Fifth-year chemistry Ph.D. student Qining Wang, who is from China, spoke at the rally about the need to hire additional staff who assist international workers with paperwork and greater financial support.

“A round trip to China right now can cost up to two of my paychecks, which I will not be able to afford if there’s ever a family emergency that I must travel back for,” Wang said. “Starting your life in a foreign country is already stressful enough. There shouldn’t be another layer of financial anxiety on top of that.”

Sixth-year learning sciences Ph.D. student Ally Reith, who has been organizing social services graduate workers since 2018, spoke about NUGW’s health care demands. She said the out-of-pocket insurance maximum of her health care has nearly doubled since 2017, and the cost of coverage for dependents — such as children — can amount to about 17% of a graduate worker’s pay.

Dental coverage could not be paid on credit cards last year, Reith added. When she asked the crowd which of them would go another year without visiting the dentist, more than a dozen people raised their hands.

“Our health has an enormous impact on how best we are able to learn, and as a learning scientist, I could certainly back this up with empirical research,” Reith said. “But the truth is, you don’t need to be an expert to know this … We cannot learn if we are sick. We cannot work if we are stressed and burnt out.”

Calling for University change

NUGW co-chair and fourth-year music Ph.D. student Sara Bowden called out the University for its spending decisions.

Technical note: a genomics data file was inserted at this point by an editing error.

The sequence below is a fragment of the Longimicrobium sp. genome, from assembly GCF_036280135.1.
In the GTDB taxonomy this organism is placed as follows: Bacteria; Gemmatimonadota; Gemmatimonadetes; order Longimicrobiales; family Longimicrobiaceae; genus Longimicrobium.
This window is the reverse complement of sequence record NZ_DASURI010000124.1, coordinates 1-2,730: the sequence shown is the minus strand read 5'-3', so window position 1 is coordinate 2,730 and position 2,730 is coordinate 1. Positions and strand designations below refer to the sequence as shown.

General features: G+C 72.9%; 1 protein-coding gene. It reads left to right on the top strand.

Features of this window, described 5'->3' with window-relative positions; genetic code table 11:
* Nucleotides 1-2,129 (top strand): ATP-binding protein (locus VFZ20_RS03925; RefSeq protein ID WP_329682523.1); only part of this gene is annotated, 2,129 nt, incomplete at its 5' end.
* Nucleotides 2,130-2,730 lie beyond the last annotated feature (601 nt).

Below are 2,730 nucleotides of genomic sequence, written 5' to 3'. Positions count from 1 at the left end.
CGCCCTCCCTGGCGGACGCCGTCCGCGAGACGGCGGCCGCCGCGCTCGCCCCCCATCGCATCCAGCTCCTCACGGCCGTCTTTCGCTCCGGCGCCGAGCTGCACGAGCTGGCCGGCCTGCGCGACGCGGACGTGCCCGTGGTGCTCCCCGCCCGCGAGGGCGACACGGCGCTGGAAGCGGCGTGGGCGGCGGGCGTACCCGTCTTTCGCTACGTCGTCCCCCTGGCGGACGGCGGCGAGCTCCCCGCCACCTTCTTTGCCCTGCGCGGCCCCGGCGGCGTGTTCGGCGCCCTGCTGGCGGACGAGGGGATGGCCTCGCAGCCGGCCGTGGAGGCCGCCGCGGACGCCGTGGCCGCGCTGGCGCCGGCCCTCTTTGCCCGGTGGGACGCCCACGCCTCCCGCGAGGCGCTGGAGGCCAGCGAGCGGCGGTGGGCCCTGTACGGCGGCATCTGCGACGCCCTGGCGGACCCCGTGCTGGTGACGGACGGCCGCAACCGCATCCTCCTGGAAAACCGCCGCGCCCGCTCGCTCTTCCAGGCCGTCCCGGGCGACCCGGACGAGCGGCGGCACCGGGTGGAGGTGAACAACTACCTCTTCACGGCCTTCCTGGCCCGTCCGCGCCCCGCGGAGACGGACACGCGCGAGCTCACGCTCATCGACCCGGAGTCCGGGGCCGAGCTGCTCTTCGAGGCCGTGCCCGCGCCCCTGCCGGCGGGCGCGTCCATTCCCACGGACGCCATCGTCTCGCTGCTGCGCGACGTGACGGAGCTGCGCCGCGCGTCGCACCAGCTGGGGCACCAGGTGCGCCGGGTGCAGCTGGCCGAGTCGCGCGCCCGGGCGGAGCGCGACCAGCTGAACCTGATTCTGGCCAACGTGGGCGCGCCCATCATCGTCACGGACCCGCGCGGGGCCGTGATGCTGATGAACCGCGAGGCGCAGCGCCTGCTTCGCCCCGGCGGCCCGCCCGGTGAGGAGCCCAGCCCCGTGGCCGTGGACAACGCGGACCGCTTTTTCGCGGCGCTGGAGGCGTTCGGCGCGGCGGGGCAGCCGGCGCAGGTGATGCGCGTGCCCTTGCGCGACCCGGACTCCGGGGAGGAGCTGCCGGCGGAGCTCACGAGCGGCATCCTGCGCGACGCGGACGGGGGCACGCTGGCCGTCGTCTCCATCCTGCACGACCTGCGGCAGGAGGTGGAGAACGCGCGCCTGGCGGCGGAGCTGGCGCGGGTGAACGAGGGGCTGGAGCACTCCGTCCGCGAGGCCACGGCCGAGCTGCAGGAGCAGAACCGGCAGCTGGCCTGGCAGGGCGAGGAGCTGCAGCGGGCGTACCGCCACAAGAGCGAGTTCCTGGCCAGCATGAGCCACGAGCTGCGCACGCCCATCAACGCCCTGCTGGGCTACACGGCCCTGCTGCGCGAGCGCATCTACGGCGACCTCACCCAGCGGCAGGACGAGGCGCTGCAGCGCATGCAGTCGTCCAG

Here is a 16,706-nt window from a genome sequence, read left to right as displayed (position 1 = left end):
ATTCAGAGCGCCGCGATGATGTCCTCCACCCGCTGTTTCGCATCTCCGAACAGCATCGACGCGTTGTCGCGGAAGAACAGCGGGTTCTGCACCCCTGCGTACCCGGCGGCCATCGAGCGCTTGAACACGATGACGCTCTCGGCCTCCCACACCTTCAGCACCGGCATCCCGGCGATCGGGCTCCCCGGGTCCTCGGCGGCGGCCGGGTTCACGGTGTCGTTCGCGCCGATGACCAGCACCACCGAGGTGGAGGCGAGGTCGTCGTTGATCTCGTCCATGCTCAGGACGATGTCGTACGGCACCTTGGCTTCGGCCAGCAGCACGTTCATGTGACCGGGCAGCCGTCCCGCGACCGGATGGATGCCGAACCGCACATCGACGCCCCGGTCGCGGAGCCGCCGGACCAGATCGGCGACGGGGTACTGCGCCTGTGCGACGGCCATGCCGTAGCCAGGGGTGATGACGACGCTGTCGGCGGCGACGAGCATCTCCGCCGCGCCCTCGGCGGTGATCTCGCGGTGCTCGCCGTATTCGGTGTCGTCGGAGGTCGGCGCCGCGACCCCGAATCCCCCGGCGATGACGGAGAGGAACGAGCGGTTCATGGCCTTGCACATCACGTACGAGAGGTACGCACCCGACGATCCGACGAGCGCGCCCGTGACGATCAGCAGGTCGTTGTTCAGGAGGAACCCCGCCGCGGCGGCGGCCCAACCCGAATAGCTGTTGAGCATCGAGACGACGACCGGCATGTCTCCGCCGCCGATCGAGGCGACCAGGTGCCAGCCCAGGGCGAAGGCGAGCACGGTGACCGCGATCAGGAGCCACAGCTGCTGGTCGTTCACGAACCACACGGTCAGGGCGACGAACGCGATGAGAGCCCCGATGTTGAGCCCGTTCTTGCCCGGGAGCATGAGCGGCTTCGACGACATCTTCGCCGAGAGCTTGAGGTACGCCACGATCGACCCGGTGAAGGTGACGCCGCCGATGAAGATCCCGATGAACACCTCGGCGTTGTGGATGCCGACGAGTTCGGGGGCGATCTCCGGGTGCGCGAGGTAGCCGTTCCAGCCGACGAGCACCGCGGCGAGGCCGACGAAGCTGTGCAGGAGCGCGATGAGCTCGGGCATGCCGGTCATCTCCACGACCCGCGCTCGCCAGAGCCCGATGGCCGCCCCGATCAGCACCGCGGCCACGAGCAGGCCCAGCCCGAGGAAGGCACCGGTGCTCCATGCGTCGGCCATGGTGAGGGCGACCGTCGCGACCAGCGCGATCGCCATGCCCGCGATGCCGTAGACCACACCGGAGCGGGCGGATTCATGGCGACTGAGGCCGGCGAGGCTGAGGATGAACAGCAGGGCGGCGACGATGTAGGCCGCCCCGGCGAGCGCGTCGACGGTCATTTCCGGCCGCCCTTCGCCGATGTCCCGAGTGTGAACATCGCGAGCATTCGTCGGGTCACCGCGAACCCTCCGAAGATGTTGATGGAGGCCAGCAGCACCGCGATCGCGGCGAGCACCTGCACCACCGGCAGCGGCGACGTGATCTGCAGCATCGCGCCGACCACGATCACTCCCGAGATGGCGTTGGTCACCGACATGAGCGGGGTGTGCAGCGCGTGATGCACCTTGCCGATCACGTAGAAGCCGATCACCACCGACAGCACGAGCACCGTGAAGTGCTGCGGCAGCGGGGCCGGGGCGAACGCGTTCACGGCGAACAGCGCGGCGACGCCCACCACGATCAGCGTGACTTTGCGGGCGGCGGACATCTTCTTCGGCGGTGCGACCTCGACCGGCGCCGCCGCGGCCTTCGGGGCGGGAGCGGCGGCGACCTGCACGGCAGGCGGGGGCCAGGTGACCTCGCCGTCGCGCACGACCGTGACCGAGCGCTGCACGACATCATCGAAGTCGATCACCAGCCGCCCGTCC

NU’s minimum annual stipend for Ph.D. students for the 2022-23 academic year is $35,196, which is about a 3% increase from the previous academic year — but annual inflation in the U.S. is currently above 9%. 

“Northwestern will boast this $16.1 billion endowment, and our grad students are doing our research on 10-year-old laptops, broken equipment without secure access to Wi-Fi and no guarantee from Northwestern that we will ever be paid a living wage,” Bowden said.

Lozier said NUGW also spent the summer hosting panels and information sessions to explain its goals and the process of unionization and collective bargaining. NUGW leaders wanted to make sure members fully understood what a vote would mean to encourage members to participate, she added. Lozier said she wants NUGW to remain driven by “rank-and-file” members.

Lozier said she was overjoyed and overwhelmed at the size of the support at the rally. Seeing the momentum and success from graduate workers at universities across the country has encouraged NUGW, she said. 

A unionized graduate student body will ultimately benefit the entire University, Bowden added.

“We (will) show the University that our working conditions are our research conditions. Our working conditions are our students’ learning conditions,” they said. “We are tired of asking nicely.”

Correction: A previous version of this story misstated Sara Bowden’s pronouns, which are they/them. The Daily regrets the error and is committed to ensuring our reporters ask all sources for their pronouns.

Email: [email protected]

Twitter: @isabeldfunk